Chapter one — The Bennets

It is, of course, generally accepted that a wealthy single man must be in search of a wife. As soon as such a man moves into a neighbourhood, each of the families that live there will, without any inquiry as to his own feelings on the subject, immediately consider him the rightful property of one of their daughters.

'My dear Mr Bennet,' said Mrs Bennet to her husband one day, 'have you heard that Netherfield Park has been rented at last?'

Mr Bennet replied that he had not.

'But it has,' she repeated. 'Mrs Long has just been here, and she told me all about it.'

Mr Bennet made no answer.

'Do you not want to know who has taken it?' cried his wife impatiently.

'You want to tell me, and I have no objection to hearing it.'

This was quite enough encouragement.

'Well, my dear, Mrs Long says that Netherfield has been taken by a rich young man from the north of England, that he came down on Monday to see the place and was so pleased with it that he agreed to take possession immediately, and that some of his servants are to be in the house by the end of the week.'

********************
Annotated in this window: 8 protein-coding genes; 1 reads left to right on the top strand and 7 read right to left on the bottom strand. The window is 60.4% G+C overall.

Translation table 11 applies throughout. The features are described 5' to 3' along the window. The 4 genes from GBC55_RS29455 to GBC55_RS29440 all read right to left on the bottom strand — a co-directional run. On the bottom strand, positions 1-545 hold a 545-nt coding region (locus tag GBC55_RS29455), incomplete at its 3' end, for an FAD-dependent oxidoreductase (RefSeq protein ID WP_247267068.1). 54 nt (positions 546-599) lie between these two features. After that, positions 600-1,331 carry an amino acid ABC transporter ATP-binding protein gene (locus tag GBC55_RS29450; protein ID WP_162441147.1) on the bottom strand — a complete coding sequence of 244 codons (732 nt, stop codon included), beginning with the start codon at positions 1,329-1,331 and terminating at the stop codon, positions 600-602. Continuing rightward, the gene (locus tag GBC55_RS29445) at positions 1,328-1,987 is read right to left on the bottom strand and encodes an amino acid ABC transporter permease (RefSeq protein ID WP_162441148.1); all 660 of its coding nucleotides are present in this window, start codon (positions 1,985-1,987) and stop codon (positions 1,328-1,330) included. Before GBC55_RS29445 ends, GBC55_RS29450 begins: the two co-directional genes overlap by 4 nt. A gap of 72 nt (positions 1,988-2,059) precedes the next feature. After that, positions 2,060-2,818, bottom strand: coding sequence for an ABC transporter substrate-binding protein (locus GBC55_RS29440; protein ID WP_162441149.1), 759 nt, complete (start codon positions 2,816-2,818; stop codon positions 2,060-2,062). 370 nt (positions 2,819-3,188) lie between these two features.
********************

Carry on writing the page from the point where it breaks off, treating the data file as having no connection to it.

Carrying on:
'What is his name?'


'Is he married or single?'

'Oh, single, my dear! An unmarried man of large fortune - four or five thousand pounds a year. What a fine thing for our girls!'

'And why is that? What difference does it make to them?'

'My dear Mr Bennet,' replied his wife, 'how can you be so annoying? You must know that I am thinking of his marrying one of them.'

'Is that his intention in settling here?'

'Intention? Nonsense, how can you talk like that! But it is likely that he may fall in love with one of them, and therefore you must visit him as soon as he comes.'

'I see no reason for that. You and the girls may go, or, even better, you may send them by themselves, because as you are as good-looking as any of them, Mr Bingley might like you the best of the party.'

'My dear, you praise me too highly. I certainly have had my share of beauty, but when a woman has five grown-up daughters, she ought to give up thinking of her own appearance. But you must go and see Mr Bingley when he comes.'